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Archbishop Anthony Fisher OP: Called into the light

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The Calling of Saint Matthew by Caravaggio, c. 1599-1600. Photo: Wikimedia Commons/ Public Domain
The Calling of Saint Matthew by Caravaggio, c. 1599-1600. Photo: Wikimedia Commons/ Public Domain

This is the edited text of the homily given by Archbishop Anthony Fisher OP for the Feast of St Matthew, Apostle and Evangelist and Mass for Consecrated Life at St Mary’s Cathedral, Sydney, 21 September 2023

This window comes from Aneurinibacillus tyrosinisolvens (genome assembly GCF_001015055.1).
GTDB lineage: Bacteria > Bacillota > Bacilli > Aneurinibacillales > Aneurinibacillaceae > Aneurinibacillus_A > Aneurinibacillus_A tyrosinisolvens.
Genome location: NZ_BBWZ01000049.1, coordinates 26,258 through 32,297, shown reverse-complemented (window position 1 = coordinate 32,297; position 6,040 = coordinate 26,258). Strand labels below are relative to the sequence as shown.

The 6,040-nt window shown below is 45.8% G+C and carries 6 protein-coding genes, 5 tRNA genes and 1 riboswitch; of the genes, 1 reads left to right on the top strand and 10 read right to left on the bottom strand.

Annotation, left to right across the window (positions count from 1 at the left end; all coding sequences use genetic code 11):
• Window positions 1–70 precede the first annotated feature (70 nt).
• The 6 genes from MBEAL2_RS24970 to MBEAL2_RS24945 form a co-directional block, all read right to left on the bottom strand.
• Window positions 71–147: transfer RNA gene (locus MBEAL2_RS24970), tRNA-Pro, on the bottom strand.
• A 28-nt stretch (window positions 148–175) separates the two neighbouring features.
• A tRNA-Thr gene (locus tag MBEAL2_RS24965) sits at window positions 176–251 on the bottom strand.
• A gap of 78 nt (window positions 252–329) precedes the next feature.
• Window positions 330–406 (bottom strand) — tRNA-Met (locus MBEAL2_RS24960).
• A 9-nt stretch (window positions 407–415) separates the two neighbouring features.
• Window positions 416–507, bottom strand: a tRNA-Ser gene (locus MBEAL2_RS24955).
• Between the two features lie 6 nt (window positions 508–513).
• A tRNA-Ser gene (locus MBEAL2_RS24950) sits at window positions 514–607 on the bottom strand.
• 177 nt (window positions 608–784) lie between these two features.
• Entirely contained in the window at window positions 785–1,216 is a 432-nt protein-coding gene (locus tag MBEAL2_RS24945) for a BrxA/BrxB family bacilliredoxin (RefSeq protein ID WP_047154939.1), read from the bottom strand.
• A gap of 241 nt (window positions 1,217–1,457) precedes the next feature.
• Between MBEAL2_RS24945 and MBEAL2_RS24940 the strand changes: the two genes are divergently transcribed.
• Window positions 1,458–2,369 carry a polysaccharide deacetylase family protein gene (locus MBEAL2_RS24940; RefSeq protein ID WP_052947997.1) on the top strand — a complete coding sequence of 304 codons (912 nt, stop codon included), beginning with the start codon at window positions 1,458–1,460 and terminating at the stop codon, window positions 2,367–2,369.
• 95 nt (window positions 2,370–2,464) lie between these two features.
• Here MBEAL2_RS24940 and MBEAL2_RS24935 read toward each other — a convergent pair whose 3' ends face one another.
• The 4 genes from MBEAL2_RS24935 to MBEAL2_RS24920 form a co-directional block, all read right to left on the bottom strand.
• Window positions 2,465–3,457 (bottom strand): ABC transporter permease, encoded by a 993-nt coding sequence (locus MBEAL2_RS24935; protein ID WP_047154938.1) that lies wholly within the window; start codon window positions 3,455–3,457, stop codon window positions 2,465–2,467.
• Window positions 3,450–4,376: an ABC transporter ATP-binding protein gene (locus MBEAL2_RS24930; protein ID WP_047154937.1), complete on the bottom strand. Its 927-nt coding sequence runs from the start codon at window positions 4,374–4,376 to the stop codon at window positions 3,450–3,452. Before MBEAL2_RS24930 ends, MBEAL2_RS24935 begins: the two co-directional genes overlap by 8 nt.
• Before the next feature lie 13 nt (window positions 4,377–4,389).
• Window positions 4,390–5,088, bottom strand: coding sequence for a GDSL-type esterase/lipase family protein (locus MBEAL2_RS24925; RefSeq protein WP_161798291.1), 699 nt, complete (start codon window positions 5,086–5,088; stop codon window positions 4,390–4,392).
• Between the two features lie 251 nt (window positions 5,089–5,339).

Last week the Governance Institute of Australia released their eighth annual Ethics Index which charts popular perceptions of how ethical is the conduct of those in particular professions and sectors.[i] The 2023 results indicate that, as a nation, we expect more in terms of integrity, professionalism and honesty in public and business life. Media interest in the annual index gravitates to the ‘league tables’ of sectors and occupations from most to least ethical in the public eyes. Unsurprisingly, the health, education and charity sectors were considered the most trustworthy; and the most ethical professions were thought to be firies and ambos, health professionals, teachers and carers. Ranked as the least ethical were the media, banking, finance and insurance sectors and other big corporations; and the least ethical jobs said to be lawyers, corporate leaders, funds managers, politicians and, at bottom, real estate agents.